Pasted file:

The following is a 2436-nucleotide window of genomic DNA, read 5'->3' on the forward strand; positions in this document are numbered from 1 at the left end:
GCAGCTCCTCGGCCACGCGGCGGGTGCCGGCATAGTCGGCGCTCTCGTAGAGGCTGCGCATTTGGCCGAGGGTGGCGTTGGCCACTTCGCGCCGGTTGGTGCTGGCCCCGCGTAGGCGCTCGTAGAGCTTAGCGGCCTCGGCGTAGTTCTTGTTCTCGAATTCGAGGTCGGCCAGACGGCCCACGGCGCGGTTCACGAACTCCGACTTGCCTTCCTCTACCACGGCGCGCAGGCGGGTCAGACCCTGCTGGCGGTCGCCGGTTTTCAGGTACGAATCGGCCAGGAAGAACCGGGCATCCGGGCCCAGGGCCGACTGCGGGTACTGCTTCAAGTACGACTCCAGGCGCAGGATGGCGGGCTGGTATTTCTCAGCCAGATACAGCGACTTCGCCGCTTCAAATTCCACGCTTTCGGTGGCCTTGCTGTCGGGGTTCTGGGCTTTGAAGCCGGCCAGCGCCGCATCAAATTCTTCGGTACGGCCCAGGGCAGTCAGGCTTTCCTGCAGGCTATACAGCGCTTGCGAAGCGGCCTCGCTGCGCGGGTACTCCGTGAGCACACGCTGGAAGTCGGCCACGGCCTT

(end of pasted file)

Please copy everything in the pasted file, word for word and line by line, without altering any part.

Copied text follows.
The following is a 2436-nucleotide window of genomic DNA, read 5'->3' on the forward strand; positions in this document are numbered from 1 at the left end:
GCAGCTCCTCGGCCACGCGGCGGGTGCCGGCATAGTCGGCGCTCTCGTAGAGGCTGCGCATTTGGCCGAGGGTGGCGTTGGCCACTTCGCGCCGGTTGGTGCTGGCCCCGCGTAGGCGCTCGTAGAGCTTAGCGGCCTCGGCGTAGTTCTTGTTCTCGAATTCGAGGTCGGCCAGACGGCCCACGGCGCGGTTCACGAACTCCGACTTGCCTTCCTCTACCACGGCGCGCAGGCGGGTCAGACCCTGCTGGCGGTCGCCGGTTTTCAGGTACGAATCGGCCAGGAAGAACCGGGCATCCGGGCCCAGGGCCGACTGCGGGTACTGCTTCAAGTACGACTCCAGGCGCAGGATGGCGGGCTGGTATTTCTCAGCCAGATACAGCGACTTCGCCGCTTCAAATTCCACGCTTTCGGTGGCCTTGCTGTCGGGGTTCTGGGCTTTGAAGCCGGCCAGCGCCGCATCAAATTCTTCGGTACGGCCCAGGGCAGTCAGGCTTTCCTGCAGGCTATACAGCGCTTGCGAAGCGGCCTCGCTGCGCGGGTACTCCGTGAGCACACGCTGGAAGTCGGCCACGGCCTT